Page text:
Addressing defensive behaviour to find new solutions

Defensive behaviours are common responses when people feel personally attacked but can undermine our ability to identify problems and find solutions.

Addressing why defensiveness manifests will help relationships, conflict management and decision making to reduce defensiveness meet people’s psychological need for belonging, according to a recent study.

Research published in the British Journal of Social Psychology has shown that defensiveness in response to wrongdoing is exacerbated by making the wrong doer feel like they’re an outcast.

Psychological defensiveness includes the many ways that we let ourselves off the hook when we do wrong: misrepresenting or misremembering what occurred, not paying attention to information that is critical deflecting blame to others, minimising any harm caused, denying responsibility or disengaging entirely from the situation.

The research conducted at Flinders University by Professor Michael Wenzel, Associate Professor Lydia Woodyatt, and Dr Ben McLean, from the College of Education, Psychology and Social Work, is focused on understanding and reducing defensive responses.

“This research shows that defensiveness is strengthened by negative social responses, but is reduced when people feel secure in their group identity, respected and valued,” says Associate Professor Woodyatt.

“Based on our research over the past several years, our recommendations for reducing defensiveness when dealing with someone who may have done something wrong is to emphasise respect and value for the person, even if you disagree with their views or actions. Also provide opportunity for the person to express their values prior to talking about the specific problem.”

Associate Professor Lydia Woodyatt delivering a presentation at the College of Education, Psychology and Social Work.

The researchers outline why defensive responses to transgressions undermine our ability to identify a problem correctly and act to solve it, negatively impacting on decision-making within government and organisations, in relationships, and even in relation to our own individual well being.

“Of course these responses do not always feel natural or easy – especially when faced with someone who we think has done wrong to us. Our instinct is also self-protective. As a result when people are caught doing something wrong in our society we often stigmatise, reject or punish them, but this is likely only strengthening those defensive responses over time, not just of that person but of other people in similar situations.”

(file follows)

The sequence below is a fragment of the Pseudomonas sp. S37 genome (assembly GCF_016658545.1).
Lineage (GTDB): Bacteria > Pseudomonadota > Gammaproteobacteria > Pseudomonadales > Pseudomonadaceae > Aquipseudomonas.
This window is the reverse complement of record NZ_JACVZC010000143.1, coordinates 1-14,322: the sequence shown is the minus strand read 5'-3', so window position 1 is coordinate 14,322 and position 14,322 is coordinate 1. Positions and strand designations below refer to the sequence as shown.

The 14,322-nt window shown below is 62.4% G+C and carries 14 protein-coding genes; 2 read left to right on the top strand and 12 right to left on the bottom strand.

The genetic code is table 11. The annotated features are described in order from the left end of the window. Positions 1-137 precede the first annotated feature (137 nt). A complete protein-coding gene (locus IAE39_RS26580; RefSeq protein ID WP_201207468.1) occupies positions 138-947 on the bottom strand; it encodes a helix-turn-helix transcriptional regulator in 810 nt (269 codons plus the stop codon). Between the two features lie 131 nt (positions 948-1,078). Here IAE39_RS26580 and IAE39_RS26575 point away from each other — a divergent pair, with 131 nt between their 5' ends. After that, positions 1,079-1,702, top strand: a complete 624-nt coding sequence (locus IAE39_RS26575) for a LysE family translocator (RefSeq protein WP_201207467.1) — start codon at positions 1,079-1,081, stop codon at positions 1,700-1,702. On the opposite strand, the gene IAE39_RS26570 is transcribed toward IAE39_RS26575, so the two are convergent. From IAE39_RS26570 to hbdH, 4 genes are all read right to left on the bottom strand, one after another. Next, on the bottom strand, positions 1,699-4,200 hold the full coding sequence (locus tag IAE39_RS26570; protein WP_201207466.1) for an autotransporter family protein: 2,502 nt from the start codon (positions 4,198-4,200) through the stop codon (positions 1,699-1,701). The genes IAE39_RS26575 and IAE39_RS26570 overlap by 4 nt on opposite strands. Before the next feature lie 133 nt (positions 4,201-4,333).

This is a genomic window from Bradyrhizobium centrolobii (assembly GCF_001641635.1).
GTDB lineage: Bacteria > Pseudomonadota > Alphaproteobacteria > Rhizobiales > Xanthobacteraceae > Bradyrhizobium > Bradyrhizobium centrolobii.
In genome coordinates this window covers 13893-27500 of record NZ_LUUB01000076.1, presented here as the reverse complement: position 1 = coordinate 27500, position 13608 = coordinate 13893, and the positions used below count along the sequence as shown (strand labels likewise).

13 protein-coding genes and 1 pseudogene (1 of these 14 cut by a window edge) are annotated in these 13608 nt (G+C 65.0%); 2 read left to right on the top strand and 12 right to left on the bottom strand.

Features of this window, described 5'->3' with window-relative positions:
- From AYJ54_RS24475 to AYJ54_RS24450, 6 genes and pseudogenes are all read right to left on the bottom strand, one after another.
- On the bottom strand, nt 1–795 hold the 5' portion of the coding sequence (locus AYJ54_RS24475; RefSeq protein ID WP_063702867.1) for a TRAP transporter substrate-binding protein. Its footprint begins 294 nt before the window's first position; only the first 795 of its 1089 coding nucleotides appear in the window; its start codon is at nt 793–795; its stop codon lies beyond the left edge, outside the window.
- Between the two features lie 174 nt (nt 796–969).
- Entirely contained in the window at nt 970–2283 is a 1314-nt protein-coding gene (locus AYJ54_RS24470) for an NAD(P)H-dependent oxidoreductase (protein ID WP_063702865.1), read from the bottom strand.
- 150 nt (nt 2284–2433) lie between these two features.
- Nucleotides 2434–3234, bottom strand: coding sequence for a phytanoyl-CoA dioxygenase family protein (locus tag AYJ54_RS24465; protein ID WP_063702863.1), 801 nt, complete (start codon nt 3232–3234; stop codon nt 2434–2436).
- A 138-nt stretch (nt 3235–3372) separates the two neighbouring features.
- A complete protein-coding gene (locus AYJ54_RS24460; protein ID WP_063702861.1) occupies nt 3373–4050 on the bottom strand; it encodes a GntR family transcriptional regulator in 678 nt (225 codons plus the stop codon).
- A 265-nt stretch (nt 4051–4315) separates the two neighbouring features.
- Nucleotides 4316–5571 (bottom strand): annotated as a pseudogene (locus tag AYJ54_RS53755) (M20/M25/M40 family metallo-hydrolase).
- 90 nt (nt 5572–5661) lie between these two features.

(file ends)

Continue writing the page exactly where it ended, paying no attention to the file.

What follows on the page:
Psychological defensiveness is an evolved self-protective response, and in some mild forms may have some benefits such as helping us to bounce back after failures and helping us to maintain optimism and self-esteem- but defensiveness also has costs.

“Defensiveness creates blind spots in decision-making. When individual and groups respond defensively problems go unrecognised, victims go unacknowledged, and relationships deteriorate.”

The researchers examined defensiveness in response to interpersonal transgressions and perceived ethical violations. In these contexts, defensiveness (denying responsibility, deflecting blame, minimising harm, and moral justifications) increased when people felt stigmatised or rejected.

“Humans have a primary psychological need to be valued and included by others, to feel that they are good and appropriate group members or relationship partners,” says Associate Professor Woodyatt.

“When people do something wrong this primary psychological need is threatened, driving a defensive response. But addressing that psychological need to belong can reduce their defensiveness.”

Alternatively, people were less defensive when they were secure in their own group identity- achieved through reinforcing their own values prior to discussing the underlying event.

“While it is beyond this research, we suggest that Restorative practices and Acceptance Commitment Therapy are both readily available frameworks that can help an individual or group when working through wrongdoing and will likely reduce defensiveness because both approaches provide strategies in line with these recommendations.”

The effects of moral/social identity threats and affirmations on psychological defensiveness following wrongdoing  by Professor Michael Wenzel (Flinders University), Associate Professor Lydia Woodyatt (Flinders University), and Dr Ben McLean (Flinders University) has been published in the British Journal of Social Psychology.

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College of Education, Psychology and Social Work